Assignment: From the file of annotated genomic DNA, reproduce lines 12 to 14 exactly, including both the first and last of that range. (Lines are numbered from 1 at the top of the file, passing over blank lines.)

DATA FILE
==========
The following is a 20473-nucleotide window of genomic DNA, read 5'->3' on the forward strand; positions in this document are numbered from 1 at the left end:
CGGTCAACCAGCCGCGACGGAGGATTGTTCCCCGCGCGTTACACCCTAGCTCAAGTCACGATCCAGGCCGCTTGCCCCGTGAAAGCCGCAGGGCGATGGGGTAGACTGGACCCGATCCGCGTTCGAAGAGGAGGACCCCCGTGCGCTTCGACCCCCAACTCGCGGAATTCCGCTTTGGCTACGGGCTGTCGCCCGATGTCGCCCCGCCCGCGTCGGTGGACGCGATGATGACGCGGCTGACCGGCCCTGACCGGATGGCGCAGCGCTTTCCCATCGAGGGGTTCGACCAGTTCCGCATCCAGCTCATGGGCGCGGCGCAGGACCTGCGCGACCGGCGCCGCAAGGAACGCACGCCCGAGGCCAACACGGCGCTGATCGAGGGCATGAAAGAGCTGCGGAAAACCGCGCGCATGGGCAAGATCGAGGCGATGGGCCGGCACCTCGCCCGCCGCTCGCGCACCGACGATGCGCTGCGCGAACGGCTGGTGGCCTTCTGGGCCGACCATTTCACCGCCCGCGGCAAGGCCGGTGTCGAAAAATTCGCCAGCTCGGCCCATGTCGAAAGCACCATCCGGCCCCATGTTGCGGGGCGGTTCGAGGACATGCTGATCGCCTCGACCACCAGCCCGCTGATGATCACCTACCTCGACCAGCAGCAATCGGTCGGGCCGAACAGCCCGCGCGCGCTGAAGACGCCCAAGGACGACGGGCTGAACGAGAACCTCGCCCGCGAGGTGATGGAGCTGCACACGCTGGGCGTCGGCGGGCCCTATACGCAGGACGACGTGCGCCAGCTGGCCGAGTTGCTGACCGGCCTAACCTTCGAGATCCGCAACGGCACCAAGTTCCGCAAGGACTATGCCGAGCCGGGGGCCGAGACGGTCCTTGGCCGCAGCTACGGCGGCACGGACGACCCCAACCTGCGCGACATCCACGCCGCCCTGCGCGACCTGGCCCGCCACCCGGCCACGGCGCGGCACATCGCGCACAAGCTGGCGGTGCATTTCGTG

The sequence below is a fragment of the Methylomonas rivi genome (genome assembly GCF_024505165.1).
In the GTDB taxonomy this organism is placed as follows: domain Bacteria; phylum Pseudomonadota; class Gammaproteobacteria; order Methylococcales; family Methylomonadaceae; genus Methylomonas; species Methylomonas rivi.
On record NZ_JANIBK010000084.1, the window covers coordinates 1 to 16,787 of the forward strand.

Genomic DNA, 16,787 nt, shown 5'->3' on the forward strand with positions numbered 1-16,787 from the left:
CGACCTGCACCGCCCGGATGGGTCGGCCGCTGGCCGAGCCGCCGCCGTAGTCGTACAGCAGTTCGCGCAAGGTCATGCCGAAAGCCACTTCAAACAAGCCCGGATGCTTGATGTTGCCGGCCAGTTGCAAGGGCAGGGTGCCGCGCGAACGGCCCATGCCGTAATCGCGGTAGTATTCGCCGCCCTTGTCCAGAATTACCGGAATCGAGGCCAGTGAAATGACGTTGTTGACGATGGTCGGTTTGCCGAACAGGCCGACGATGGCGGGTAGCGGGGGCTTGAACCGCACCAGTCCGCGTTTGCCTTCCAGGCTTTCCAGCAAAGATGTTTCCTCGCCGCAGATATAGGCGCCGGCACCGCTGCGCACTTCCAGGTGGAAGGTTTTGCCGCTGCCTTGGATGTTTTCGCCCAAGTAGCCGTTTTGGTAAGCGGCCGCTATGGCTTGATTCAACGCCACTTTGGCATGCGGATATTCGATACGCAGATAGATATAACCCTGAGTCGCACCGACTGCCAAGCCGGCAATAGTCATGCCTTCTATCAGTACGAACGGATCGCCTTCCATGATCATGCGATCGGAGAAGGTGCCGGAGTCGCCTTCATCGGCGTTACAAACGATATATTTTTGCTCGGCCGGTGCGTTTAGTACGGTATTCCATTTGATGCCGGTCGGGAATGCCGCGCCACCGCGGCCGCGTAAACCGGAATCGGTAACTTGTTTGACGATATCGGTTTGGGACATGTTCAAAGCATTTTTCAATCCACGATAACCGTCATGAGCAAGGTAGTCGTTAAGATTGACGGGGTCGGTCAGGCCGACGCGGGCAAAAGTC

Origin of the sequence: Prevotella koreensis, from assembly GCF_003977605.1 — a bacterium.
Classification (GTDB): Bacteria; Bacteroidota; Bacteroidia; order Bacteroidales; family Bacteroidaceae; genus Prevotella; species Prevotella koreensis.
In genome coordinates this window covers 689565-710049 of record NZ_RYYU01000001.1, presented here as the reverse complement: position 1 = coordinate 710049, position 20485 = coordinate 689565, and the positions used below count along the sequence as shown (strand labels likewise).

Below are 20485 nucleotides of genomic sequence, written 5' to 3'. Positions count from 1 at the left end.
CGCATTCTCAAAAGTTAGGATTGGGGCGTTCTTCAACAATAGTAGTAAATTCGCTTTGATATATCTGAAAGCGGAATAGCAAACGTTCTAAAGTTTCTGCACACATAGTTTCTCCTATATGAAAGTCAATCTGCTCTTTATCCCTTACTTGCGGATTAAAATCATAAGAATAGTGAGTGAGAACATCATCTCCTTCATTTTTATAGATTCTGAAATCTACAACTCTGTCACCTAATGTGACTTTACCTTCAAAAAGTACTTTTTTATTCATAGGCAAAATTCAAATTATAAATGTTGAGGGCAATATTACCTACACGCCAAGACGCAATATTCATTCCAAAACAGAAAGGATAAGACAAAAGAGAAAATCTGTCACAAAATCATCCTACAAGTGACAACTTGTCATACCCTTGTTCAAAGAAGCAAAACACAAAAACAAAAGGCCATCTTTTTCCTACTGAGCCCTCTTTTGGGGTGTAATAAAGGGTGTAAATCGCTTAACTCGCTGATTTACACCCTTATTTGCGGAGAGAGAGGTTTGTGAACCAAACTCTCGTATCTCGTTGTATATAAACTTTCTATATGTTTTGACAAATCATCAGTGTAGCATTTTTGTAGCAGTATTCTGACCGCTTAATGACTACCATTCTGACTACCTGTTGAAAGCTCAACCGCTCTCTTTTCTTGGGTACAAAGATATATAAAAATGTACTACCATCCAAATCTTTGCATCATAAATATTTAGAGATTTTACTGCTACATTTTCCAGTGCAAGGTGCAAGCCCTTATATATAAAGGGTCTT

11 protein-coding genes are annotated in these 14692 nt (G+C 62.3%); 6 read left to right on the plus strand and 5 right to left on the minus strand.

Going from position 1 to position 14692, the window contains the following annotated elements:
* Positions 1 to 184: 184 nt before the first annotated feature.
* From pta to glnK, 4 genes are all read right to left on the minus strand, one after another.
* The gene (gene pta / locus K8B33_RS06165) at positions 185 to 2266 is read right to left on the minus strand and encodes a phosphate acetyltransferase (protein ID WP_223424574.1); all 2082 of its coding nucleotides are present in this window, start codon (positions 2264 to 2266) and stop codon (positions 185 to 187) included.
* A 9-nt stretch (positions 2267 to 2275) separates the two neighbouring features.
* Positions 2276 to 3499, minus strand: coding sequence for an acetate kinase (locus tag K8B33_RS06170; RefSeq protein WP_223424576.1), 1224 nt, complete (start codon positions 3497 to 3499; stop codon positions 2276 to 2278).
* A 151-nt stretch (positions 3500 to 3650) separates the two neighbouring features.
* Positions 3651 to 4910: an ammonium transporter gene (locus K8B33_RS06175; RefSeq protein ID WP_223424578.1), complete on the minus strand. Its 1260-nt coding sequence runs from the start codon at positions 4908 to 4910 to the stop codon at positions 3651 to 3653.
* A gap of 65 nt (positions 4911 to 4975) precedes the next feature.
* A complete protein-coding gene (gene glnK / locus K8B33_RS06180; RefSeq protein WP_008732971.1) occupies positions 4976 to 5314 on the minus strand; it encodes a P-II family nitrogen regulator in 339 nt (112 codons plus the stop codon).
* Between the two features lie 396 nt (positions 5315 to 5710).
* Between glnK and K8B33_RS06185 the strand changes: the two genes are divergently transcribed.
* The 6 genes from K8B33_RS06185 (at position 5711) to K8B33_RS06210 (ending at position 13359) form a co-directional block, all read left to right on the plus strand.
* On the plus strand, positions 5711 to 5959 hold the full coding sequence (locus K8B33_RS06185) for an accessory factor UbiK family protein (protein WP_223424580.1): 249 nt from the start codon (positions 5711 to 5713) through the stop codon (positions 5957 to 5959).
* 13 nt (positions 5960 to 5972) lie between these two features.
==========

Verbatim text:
CGCATTCTCAAAAGTTAGGATTGGGGCGTTCTTCAACAATAGTAGTAAATTCGCTTTGATATATCTGAAAGCGGAATAGCAAACGTTCTAAAGTTTCTGCACACATAGTTTCTCCTATATGAAAGTCAATCTGCTCTTTATCCCTTACTTGCGGATTAAAATCATAAGAATAGTGAGTGAGAACATCATCTCCTTCATTTTTATAGATTCTGAAATCTACAACTCTGTCACCTAATGTGACTTTACCTTCAAAAAGTACTTTTTTATTCATAGGCAAAATTCAAATTATAAATGTTGAGGGCAATATTACCTACACGCCAAGACGCAATATTCATTCCAAAACAGAAAGGATAAGACAAAAGAGAAAATCTGTCACAAAATCATCCTACAAGTGACAACTTGTCATACCCTTGTTCAAAGAAGCAAAACACAAAAACAAAAGGCCATCTTTTTCCTACTGAGCCCTCTTTTGGGGTGTAATAAAGGGTGTAAATCGCTTAACTCGCTGATTTACACCCTTATTTGCGGAGAGAGAGGTTTGTGAACCAAACTCTCGTATCTCGTTGTATATAAACTTTCTATATGTTTTGACAAATCATCAGTGTAGCATTTTTGTAGCAGTATTCTGACCGCTTAATGACTACCATTCTGACTACCTGTTGAAAGCTCAACCGCTCTCTTTTCTTGGGTACAAAGATATATAAAAATGTACTACCATCCAAATCTTTGCATCATAAATATTTAGAGATTTTACTGCTACATTTTCCAGTGCAAGGTGCAAGCCCTTATATATAAAGGGTCTT

11 protein-coding genes are annotated in these 14692 nt (G+C 62.3%); 6 read left to right on the plus strand and 5 right to left on the minus strand.

Going from position 1 to position 14692, the window contains the following annotated elements: